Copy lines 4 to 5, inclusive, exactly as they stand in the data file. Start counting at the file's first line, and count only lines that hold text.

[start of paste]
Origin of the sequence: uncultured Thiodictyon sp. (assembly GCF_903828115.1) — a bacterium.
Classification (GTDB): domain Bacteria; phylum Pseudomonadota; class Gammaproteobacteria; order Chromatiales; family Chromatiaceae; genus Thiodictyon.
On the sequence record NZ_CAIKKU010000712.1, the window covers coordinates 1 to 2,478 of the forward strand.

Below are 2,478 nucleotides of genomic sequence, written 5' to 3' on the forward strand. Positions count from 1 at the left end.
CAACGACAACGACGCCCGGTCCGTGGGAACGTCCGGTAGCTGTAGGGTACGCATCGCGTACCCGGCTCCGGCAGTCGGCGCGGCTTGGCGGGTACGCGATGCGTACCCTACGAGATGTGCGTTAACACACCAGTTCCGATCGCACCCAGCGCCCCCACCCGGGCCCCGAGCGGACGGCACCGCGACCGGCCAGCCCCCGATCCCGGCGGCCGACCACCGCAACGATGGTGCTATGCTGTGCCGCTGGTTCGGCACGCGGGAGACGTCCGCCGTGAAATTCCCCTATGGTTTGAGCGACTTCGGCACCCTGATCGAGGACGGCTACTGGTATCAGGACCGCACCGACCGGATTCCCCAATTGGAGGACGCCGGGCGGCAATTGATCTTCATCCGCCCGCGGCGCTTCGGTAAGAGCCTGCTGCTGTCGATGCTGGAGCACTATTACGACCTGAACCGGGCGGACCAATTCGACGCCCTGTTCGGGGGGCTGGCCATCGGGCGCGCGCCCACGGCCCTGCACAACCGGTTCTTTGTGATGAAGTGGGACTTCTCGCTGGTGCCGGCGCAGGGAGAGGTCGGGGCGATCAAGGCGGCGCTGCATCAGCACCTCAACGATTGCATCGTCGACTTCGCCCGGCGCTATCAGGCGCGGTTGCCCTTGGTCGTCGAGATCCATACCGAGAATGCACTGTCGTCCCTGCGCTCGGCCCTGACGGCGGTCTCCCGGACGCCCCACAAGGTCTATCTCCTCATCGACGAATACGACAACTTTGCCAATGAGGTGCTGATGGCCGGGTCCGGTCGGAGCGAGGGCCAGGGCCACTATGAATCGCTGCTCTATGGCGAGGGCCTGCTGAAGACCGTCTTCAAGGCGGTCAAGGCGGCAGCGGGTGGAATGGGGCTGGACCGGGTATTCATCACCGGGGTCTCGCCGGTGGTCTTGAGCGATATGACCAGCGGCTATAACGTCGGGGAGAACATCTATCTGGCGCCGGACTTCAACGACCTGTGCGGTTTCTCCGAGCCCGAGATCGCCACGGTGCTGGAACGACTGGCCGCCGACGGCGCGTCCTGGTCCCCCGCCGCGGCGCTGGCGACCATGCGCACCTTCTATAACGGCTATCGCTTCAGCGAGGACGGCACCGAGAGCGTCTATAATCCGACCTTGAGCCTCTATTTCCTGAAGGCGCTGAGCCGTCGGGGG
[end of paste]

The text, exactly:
Below are 2,478 nucleotides of genomic sequence, written 5' to 3' on the forward strand. Positions count from 1 at the left end.
CAACGACAACGACGCCCGGTCCGTGGGAACGTCCGGTAGCTGTAGGGTACGCATCGCGTACCCGGCTCCGGCAGTCGGCGCGGCTTGGCGGGTACGCGATGCGTACCCTACGAGATGTGCGTTAACACACCAGTTCCGATCGCACCCAGCGCCCCCACCCGGGCCCCGAGCGGACGGCACCGCGACCGGCCAGCCCCCGATCCCGGCGGCCGACCACCGCAACGATGGTGCTATGCTGTGCCGCTGGTTCGGCACGCGGGAGACGTCCGCCGTGAAATTCCCCTATGGTTTGAGCGACTTCGGCACCCTGATCGAGGACGGCTACTGGTATCAGGACCGCACCGACCGGATTCCCCAATTGGAGGACGCCGGGCGGCAATTGATCTTCATCCGCCCGCGGCGCTTCGGTAAGAGCCTGCTGCTGTCGATGCTGGAGCACTATTACGACCTGAACCGGGCGGACCAATTCGACGCCCTGTTCGGGGGGCTGGCCATCGGGCGCGCGCCCACGGCCCTGCACAACCGGTTCTTTGTGATGAAGTGGGACTTCTCGCTGGTGCCGGCGCAGGGAGAGGTCGGGGCGATCAAGGCGGCGCTGCATCAGCACCTCAACGATTGCATCGTCGACTTCGCCCGGCGCTATCAGGCGCGGTTGCCCTTGGTCGTCGAGATCCATACCGAGAATGCACTGTCGTCCCTGCGCTCGGCCCTGACGGCGGTCTCCCGGACGCCCCACAAGGTCTATCTCCTCATCGACGAATACGACAACTTTGCCAATGAGGTGCTGATGGCCGGGTCCGGTCGGAGCGAGGGCCAGGGCCACTATGAATCGCTGCTCTATGGCGAGGGCCTGCTGAAGACCGTCTTCAAGGCGGTCAAGGCGGCAGCGGGTGGAATGGGGCTGGACCGGGTATTCATCACCGGGGTCTCGCCGGTGGTCTTGAGCGATATGACCAGCGGCTATAACGTCGGGGAGAACATCTATCTGGCGCCGGACTTCAACGACCTGTGCGGTTTCTCCGAGCCCGAGATCGCCACGGTGCTGGAACGACTGGCCGCCGACGGCGCGTCCTGGTCCCCCGCCGCGGCGCTGGCGACCATGCGCACCTTCTATAACGGCTATCGCTTCAGCGAGGACGGCACCGAGAGCGTCTATAATCCGACCTTGAGCCTCTATTTCCTGAAGGCGCTGAGCCGTCGGGGG